Jaeger-LeCoultre: Hands-On with the new Master Control Collection
With the 2020 edition of its Master Control Collection, the ‘watchmaker’s watchmaker’ Jaeger-LeCoultre proves its fame
A classic which refuses to age: did you know that Jaeger-LeCoultre’s Master Control collection is almost 30 years old? Introduced in 1992, back then on initiative of a ‘dream team’, Günther Blümlein and Henry-John Belmont, it premiered the manufacture’s rigorous in-house testing protocol which examined a finished watch for a period of 1000h (almost three times the duration of a COSC test, and this under more challenging conditions).
The Master Control series has since then become a staple in JLC’s offerings and has over time been carefully upgraded – in terms of technology as well as aesthetics. The original base movement Cal. 889 has been upgraded with a freesprung balance and optimised winding system, now called Cal. 899, and case, dial and hands have seen subtle modifications over the years as well.
It is this consistency and constant development which fostered JLC’s appreciation as the ‘watchmaker’s watchmaker’.
Subtle, yet with great effect: the Master’s new clothes
Now, the manufacture made the Master Control fit for the future, once more, and I would think that this facelift has resulted in the best instance the collection has ever seen – here are a few of them:
(Representatives of Jaeger-LeCoultres Master Control line, 2020 edition (from left): Date, Calendar, Memovox)
All of the above watches are 40mm in diameter, but have slightly different thicknesses: 8.78 mm, 10.95 mm and 12.39 mm, respectively.
To illustrate the subtle changes let’s compare it with the direct predecessor from 2012:
(JLC Master Control Date, 2012 (top) vs. 2020 (bottom))
It takes a close look to identify the differences, but here they are:
- Diameter increased from 39 back to 40mm
- Bezel now slimmer
- Dial now has an applied JLC logo and an ‘Automatique’ inscription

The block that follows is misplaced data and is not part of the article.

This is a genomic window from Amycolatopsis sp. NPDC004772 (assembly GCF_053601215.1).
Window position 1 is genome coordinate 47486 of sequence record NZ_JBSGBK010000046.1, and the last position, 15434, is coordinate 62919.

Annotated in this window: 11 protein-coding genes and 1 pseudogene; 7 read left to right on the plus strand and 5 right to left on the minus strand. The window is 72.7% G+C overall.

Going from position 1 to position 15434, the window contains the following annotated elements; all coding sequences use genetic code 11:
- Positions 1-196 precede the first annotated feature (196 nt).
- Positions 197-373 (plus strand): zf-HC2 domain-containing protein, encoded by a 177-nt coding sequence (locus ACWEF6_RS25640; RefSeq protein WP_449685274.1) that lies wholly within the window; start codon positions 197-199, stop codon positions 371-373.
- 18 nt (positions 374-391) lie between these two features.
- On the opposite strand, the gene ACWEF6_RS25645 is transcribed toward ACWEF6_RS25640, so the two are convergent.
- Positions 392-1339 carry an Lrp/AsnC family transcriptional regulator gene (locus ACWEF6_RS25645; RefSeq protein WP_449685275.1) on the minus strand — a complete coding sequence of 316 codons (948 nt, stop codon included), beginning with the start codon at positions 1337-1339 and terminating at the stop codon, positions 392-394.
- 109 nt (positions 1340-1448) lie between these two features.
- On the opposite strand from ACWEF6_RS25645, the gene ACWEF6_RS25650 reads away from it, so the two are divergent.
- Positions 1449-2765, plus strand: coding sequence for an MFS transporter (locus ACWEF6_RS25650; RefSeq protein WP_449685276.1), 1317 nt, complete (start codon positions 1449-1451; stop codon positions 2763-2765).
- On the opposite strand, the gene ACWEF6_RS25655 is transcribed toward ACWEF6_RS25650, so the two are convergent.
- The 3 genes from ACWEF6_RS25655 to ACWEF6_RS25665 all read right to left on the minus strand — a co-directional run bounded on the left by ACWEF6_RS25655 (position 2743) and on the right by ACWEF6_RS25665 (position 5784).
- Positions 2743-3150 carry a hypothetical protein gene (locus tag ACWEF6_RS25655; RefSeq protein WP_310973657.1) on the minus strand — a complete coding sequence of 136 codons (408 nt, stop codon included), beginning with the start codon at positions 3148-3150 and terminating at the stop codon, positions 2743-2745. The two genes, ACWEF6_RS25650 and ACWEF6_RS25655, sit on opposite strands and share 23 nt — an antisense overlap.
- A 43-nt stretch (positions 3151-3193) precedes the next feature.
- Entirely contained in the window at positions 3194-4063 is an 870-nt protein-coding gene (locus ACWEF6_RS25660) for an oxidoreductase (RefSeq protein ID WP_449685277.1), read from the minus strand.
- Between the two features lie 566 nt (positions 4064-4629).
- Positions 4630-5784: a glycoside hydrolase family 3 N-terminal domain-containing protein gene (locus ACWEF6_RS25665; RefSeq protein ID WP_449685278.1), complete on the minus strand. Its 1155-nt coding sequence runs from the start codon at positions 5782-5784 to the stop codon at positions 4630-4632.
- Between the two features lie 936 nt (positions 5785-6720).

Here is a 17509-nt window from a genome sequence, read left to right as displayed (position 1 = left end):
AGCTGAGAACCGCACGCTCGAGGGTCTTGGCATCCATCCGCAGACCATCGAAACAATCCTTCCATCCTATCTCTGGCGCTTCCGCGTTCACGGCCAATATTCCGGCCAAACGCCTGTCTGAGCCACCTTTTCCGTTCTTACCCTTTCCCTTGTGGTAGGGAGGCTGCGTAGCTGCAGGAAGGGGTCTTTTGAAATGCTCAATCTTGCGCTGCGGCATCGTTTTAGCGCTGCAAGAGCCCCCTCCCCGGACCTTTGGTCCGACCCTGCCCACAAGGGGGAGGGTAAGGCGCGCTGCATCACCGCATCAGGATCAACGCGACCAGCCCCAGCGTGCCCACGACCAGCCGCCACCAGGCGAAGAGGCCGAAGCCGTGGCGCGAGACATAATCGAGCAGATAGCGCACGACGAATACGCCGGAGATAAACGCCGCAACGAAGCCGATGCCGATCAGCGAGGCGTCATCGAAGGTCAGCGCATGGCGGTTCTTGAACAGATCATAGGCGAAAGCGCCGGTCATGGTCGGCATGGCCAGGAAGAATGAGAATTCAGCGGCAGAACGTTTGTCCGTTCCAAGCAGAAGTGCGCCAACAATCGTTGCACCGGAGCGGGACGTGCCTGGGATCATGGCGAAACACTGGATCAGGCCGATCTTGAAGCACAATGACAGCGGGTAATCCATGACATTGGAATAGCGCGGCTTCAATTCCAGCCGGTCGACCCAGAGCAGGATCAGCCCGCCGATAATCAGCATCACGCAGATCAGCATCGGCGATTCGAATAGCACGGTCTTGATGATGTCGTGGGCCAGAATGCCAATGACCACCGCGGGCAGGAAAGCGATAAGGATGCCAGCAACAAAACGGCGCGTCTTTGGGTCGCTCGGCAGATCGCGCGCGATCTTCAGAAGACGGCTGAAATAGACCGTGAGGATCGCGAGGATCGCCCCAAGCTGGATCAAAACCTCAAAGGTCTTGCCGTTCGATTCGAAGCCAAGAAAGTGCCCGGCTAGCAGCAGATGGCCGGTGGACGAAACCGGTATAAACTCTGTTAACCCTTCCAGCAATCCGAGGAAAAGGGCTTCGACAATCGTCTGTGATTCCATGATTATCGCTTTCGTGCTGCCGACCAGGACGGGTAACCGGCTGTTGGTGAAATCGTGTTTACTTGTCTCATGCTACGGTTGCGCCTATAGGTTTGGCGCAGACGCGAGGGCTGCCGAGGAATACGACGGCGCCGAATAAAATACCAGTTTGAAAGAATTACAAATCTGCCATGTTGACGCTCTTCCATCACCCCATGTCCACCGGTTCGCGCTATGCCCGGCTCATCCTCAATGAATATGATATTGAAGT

- Hands come with one half now laterally brushed instead of mat finishing
- Applied numerals now round polished
- Blue date numbers
- Case sides brushed instead of polished
- Lug shape revised
- Back bezel with relief engraving of ‘Jaeger-LeCoultre’ and ‘Master Control’
- New revised version of the Cal. 899
- ‘Novonappa’ calf leather strap with ‘Presto’ quick release spring bars
Overall, the modifications are – in the grand scheme of things – quite minor, yet their effect cannot be overlooked. Let’s give it a try:
At first passing glance, the dial seems almost unchanged – a radial sunburst brushing, diamond cut baton indices with luminous dots, a heat-blued seconds hand, applied numerals at 12, (3), (6) or 9 o’clock, but it is not: The enlarged diameter combined with the wider dial opening thanks to the slimmer bezel called for more ‘life’ on the dial area itself. JLC addressed this with the addition of its applied and polished logo, and with the more detailed numerals.
But also note the finish of the hands:
This is the detail I loved most, particularly since I never really warmed to the previous set of hands that had one half simply mat treated – it looked like corners were cut here (I suppose chemical frosting), and probably that was not a wrong impression at all (hence I never understood why Vacheron Constantin used such hands as well…).
Now, JLC opted for a fine lateral brushing of the one half, and this gives an almost magical shimmer caused by optical refractive interference of adjacent brush lines, while it still retains the original readability under different light regimes.